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Policy frameworks and vested interests shaping aged care nursing options

McDonald, T. A., 2012

CAN/RCNA Conference Keynote. Cairns, Queensland.

ABSTRACT

Opening statement: Nursing in the aged care environment is pivotal to sustained success of aged care businesses and the standards of care that nurses design and deploy have implications for the general public, the public health system and politicians in health and aged care portfolios. It beggars belief therefore that nursing in these arenas is poorly understood, underestimated and under-resourced by those with most to gain from promoting nursing excellence.

Objective: the aim of this keynote presentation is to focus attention on the influences around the profession that need to be marshalled to support nursing into the future. These include the general public and governments, employers and administrators, trade unions and academic and research services. As well, professional nursing organisations and employment environments need to be included as stakeholders.

Nursing is a major source of essential expertise o the aged care industry. Briefly we provide clinical interventions in complex care and specialities, management 9operations and middle management), quality and safety skills monitoring and response, human resource and work safety management, regulatory compliance risk management and monitoring, income generation for employing organisation in terms of funding assessments and budget management, and corporate governance. Nursing in this sector cannot be easily stereotyped into clinical speciality or management roles. Organisations that fail to properly acknowledge the full aged care nursing role deserve to lose them.

Daily pressures on nurses in aged care occur relentlessly. Nurses are required to demonstrate an evidence base for clinical and management decisions yet little time is available for research or reflection. There is role encroachment and substitution by other worker categories due to short sighted management. Nurses deliver complex clinical nursing, general management of teams and the environment as well as maintaining the regulatory compliance status of the organisation. All of this happens amid resource restraints and trivialisation of the professional role and status of nurses by uninformed administrators and boards.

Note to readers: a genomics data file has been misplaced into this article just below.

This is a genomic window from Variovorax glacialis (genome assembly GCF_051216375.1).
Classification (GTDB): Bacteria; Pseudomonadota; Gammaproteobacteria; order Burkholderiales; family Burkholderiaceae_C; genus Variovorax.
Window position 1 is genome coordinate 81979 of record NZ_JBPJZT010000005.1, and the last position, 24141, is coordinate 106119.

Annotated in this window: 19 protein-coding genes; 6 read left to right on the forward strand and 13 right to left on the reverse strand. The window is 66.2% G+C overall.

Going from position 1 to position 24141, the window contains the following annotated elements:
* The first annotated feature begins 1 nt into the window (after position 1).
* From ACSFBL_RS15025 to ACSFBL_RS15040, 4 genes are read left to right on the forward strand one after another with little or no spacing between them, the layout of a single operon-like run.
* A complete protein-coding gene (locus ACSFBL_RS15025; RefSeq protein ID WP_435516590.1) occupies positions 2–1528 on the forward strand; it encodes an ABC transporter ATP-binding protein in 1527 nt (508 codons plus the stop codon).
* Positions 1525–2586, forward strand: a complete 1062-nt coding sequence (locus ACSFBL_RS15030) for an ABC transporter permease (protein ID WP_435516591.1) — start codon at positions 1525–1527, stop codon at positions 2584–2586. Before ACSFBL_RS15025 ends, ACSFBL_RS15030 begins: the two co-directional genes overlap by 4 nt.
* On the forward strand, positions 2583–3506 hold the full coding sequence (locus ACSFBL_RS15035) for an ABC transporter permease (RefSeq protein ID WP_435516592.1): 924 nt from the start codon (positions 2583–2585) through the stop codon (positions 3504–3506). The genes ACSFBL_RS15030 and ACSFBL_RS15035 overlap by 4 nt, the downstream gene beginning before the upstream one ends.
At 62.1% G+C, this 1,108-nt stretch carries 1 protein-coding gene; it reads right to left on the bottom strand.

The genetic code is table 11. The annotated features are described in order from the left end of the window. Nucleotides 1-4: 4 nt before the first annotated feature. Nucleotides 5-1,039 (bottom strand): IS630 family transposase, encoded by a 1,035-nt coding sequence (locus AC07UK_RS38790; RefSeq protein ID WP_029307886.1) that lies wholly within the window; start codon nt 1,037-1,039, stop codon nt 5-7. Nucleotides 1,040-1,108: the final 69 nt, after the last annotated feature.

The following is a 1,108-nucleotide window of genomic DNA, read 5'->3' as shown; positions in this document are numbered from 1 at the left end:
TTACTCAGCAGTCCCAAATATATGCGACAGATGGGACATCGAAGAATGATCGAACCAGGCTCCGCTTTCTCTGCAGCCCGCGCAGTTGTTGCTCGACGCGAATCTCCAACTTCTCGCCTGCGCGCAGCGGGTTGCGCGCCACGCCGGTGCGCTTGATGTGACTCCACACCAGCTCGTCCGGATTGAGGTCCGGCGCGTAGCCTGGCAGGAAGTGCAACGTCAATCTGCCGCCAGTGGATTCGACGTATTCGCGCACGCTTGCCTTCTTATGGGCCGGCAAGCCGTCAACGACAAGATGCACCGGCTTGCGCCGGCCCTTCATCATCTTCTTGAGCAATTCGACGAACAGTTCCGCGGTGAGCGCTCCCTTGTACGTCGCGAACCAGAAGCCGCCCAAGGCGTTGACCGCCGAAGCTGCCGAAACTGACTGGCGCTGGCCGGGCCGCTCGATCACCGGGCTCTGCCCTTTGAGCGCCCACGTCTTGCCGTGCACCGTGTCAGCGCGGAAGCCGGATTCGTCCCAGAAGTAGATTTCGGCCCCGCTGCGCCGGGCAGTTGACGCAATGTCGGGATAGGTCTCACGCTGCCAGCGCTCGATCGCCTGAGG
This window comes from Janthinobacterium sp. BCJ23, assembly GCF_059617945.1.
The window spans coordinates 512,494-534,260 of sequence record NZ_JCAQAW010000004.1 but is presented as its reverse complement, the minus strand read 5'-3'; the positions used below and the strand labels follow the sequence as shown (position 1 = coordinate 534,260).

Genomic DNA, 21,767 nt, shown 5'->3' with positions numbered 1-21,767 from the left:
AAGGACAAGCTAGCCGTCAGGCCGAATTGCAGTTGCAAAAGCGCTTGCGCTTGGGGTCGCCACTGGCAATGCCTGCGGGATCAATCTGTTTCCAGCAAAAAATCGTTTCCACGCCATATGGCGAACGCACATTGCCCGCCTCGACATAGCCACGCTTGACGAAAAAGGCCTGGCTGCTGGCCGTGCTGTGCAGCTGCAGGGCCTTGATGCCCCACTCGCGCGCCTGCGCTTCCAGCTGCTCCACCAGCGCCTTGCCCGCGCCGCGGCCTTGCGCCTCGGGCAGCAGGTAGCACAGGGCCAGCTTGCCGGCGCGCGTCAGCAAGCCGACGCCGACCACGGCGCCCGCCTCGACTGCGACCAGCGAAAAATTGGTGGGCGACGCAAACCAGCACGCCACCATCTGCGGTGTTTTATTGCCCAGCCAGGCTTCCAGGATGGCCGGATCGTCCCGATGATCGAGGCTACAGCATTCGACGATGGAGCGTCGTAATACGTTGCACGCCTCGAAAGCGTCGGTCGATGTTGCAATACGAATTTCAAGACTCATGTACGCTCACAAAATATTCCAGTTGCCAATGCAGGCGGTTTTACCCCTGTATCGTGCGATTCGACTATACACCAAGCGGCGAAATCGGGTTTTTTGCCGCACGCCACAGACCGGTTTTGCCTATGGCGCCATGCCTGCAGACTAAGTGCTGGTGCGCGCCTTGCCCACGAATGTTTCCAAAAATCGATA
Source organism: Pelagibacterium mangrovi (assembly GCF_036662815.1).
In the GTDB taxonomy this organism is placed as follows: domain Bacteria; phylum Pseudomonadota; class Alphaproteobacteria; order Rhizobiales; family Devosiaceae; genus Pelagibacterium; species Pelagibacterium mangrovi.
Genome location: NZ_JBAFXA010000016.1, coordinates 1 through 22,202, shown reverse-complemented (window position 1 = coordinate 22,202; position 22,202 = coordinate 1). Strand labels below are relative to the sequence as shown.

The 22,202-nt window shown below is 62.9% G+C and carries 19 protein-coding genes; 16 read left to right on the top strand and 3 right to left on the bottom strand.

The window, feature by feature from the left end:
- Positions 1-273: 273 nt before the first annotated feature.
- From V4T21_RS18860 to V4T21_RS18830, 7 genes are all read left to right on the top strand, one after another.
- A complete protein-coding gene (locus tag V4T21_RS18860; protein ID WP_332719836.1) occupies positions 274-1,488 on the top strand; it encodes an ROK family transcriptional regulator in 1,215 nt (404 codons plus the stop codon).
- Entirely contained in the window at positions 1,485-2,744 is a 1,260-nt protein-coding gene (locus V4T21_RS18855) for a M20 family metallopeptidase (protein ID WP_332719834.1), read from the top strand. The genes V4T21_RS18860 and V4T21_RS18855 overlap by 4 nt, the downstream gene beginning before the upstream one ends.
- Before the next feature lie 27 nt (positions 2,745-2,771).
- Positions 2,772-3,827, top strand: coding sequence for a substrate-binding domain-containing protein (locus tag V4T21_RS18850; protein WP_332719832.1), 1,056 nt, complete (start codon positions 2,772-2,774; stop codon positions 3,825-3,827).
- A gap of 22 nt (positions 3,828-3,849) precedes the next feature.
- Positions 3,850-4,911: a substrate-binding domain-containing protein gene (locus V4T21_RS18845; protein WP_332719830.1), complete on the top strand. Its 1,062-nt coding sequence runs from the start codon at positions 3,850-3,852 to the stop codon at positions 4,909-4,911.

Nurses need to take action to engage with health economics issues and contribute directly to decision-making processes within the organisation; vote according to political platforms on issues related to nursing, ageing and health; insist on adequate resourcing by gathering evidence and feeding that back into decision making processes; relate resourcing to service options and any limitations to public safety issues; and foster the entry of other nurses into an aged care nursing career. Above all, challenge all who seek to diminish the status or reputation of aged care nurses and nursing.

CITATION McDonald T. (2012) Policy frameworks and vested interests shaping aged care nursing in the Forum "Delivering appropriate nursing care in a policy minefield" Royal College of Nursing National Conference 'Corporate and Clinical governance' 26-28 May, Cairns Queensland.

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